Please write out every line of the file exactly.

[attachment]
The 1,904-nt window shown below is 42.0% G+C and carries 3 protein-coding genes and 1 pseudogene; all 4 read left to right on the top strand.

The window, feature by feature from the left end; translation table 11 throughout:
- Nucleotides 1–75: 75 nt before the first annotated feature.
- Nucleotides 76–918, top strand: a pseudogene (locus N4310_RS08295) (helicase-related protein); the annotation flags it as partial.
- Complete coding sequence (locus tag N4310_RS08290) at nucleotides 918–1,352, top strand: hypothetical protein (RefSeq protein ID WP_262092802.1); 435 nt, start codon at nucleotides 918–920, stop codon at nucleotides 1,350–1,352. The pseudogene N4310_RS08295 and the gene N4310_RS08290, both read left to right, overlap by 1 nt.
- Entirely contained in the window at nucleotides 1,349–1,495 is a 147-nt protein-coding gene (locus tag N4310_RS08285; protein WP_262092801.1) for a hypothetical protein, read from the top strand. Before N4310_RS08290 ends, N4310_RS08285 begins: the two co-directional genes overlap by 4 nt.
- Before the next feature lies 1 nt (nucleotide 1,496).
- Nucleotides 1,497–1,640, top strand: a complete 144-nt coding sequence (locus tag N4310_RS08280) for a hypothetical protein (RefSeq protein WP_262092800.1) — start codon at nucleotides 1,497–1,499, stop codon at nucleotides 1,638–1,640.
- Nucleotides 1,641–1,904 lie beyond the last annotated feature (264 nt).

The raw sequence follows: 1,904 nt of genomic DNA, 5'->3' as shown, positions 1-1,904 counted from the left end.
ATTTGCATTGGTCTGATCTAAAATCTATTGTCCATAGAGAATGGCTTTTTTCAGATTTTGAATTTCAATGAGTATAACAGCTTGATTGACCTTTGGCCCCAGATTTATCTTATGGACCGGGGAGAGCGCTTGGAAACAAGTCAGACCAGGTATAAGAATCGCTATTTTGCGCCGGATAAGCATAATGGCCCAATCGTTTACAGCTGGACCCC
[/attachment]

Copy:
The 1,904-nt window shown below is 42.0% G+C and carries 3 protein-coding genes and 1 pseudogene; all 4 read left to right on the top strand.

The window, feature by feature from the left end; translation table 11 throughout:
- Nucleotides 1–75: 75 nt before the first annotated feature.
- Nucleotides 76–918, top strand: a pseudogene (locus N4310_RS08295) (helicase-related protein); the annotation flags it as partial.
- Complete coding sequence (locus tag N4310_RS08290) at nucleotides 918–1,352, top strand: hypothetical protein (RefSeq protein ID WP_262092802.1); 435 nt, start codon at nucleotides 918–920, stop codon at nucleotides 1,350–1,352. The pseudogene N4310_RS08295 and the gene N4310_RS08290, both read left to right, overlap by 1 nt.
- Entirely contained in the window at nucleotides 1,349–1,495 is a 147-nt protein-coding gene (locus tag N4310_RS08285; protein WP_262092801.1) for a hypothetical protein, read from the top strand. Before N4310_RS08290 ends, N4310_RS08285 begins: the two co-directional genes overlap by 4 nt.
- Before the next feature lies 1 nt (nucleotide 1,496).
- Nucleotides 1,497–1,640, top strand: a complete 144-nt coding sequence (locus tag N4310_RS08280) for a hypothetical protein (RefSeq protein WP_262092800.1) — start codon at nucleotides 1,497–1,499, stop codon at nucleotides 1,638–1,640.
- Nucleotides 1,641–1,904 lie beyond the last annotated feature (264 nt).

The raw sequence follows: 1,904 nt of genomic DNA, 5'->3' as shown, positions 1-1,904 counted from the left end.
ATTTGCATTGGTCTGATCTAAAATCTATTGTCCATAGAGAATGGCTTTTTTCAGATTTTGAATTTCAATGAGTATAACAGCTTGATTGACCTTTGGCCCCAGATTTATCTTATGGACCGGGGAGAGCGCTTGGAAACAAGTCAGACCAGGTATAAGAATCGCTATTTTGCGCCGGATAAGCATAATGGCCCAATCGTTTACAGCTGGACCCC